Jones & Swanson

Traumatic Brain Injuries and the NFL

There are a variety of injuries that can occur to a person in automobile crashes. One such injury is that of a traumatic brain injury, which can significantly impact a victim’s life forever. These types of injuries are also common in contact sports, especially football. Many former and current NFL players that have complained of brain injuries as a result of playing the game inspire us to take a closer look at the unfortunate side effects of brain injuries.

Up until a few years ago, National Football League representatives denied there being any sure correlation between players with brain injuries and hits they took while playing in the NFL. Many previous players even accused the NFL of hiding the known dangers and encouraging players to “tough it out”. Quarterback Brett Favre recently discussed his shocking memory loss in an interview, which could be attributed to brain injuries such as chronic traumatic encephalopathy.

A study performed in 2012 stated that the death rate is three times greater for former NFL players than non-football players from Parkinson’s, Alzheimer’s, and Lou Gehrig’s disease combined. In addition, former players show a higher number of depression and cognitive issues. Chronic traumatic encephalopathy, or CTE, is a progressive degenerative brain disease that is common for former NFL players. It is believed to be caused by experiencing numerous instances of brain trauma, such as concussions.

Brain injuries such as CTE can cause symptoms such as:

  • changes in mood, such as depression
  • cognitive problems, such as memory loss or dementia
  • behavioral problems
  • difficulties with motor skills

The scariest part? Multiple autopsies have been performed on football players that exposed evidence of CTE after experiencing repeated head trauma from the game. Junior Seau was one of those players whose brain was autopsied after he committed suicide in April of last year.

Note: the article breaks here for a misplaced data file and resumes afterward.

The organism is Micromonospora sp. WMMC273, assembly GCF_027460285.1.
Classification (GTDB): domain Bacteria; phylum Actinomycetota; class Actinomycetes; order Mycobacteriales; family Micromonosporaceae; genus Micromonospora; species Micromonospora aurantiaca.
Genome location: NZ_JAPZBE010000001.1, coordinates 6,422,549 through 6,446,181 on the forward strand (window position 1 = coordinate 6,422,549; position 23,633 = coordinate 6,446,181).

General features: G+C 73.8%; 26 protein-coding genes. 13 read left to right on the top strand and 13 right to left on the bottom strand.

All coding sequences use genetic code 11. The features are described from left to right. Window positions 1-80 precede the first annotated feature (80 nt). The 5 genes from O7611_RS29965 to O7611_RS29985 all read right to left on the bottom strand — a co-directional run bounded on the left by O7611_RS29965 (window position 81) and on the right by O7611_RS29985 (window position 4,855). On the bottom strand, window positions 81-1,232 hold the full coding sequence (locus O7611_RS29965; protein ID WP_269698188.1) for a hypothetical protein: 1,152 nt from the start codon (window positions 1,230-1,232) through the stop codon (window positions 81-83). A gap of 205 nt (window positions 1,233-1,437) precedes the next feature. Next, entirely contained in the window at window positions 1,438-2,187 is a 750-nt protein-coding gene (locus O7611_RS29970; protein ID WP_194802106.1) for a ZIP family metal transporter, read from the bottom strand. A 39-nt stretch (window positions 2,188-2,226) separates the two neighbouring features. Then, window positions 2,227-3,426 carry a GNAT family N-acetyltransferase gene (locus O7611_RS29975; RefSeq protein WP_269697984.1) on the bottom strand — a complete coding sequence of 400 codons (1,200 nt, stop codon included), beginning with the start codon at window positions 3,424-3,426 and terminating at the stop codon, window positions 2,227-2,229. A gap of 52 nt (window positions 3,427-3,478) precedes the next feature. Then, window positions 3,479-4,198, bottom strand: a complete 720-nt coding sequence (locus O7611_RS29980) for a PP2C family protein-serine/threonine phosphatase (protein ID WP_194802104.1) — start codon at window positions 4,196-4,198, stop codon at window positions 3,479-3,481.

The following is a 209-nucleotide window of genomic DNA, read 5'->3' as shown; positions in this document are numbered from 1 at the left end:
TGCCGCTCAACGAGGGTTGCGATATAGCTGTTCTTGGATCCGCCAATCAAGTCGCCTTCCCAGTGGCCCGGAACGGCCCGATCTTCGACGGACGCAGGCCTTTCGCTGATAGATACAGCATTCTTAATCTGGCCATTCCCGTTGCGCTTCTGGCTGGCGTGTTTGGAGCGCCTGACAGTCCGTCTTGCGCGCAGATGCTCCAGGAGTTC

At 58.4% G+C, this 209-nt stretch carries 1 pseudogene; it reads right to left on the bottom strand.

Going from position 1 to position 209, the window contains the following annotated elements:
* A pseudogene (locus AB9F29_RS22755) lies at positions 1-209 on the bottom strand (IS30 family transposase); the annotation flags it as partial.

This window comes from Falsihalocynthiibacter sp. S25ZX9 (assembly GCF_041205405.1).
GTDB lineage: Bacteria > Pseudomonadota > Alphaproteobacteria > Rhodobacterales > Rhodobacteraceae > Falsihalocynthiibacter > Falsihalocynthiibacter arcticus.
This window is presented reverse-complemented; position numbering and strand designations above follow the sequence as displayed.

A new study, released on October 17, suggested that these former players of contact sports may develop neurological problems that cannot be seen with regular tests. 13 former NFL players were involved in the study and were compared to healthy volunteers. Not only did the group of NFL players perform worse on the test, but their brain scans showed uncommon patterns of brain activity in their frontal lobes.

Although the NFL has paid a $765 million settlement to former players that brought forth concussion lawsuits, traumatic brain injuries are still a danger to football players of all ages. Fortunately, the NFL altered rules to enforce stricter guidelines on helmet-first hits to both their head and neck areas. When the hit is in doubt, referees are now instructed to “err toward caution” so that players are less likely to make these dangerous plays in the future.

At Jones & Swanson, we are big NFL fans. Both Andrew and Chase are involved in fantasy football leagues and we enjoy watching the Sunday and Monday night football. For this reason, we are glad that the NFL has become more proactive in their efforts to keep players safe.

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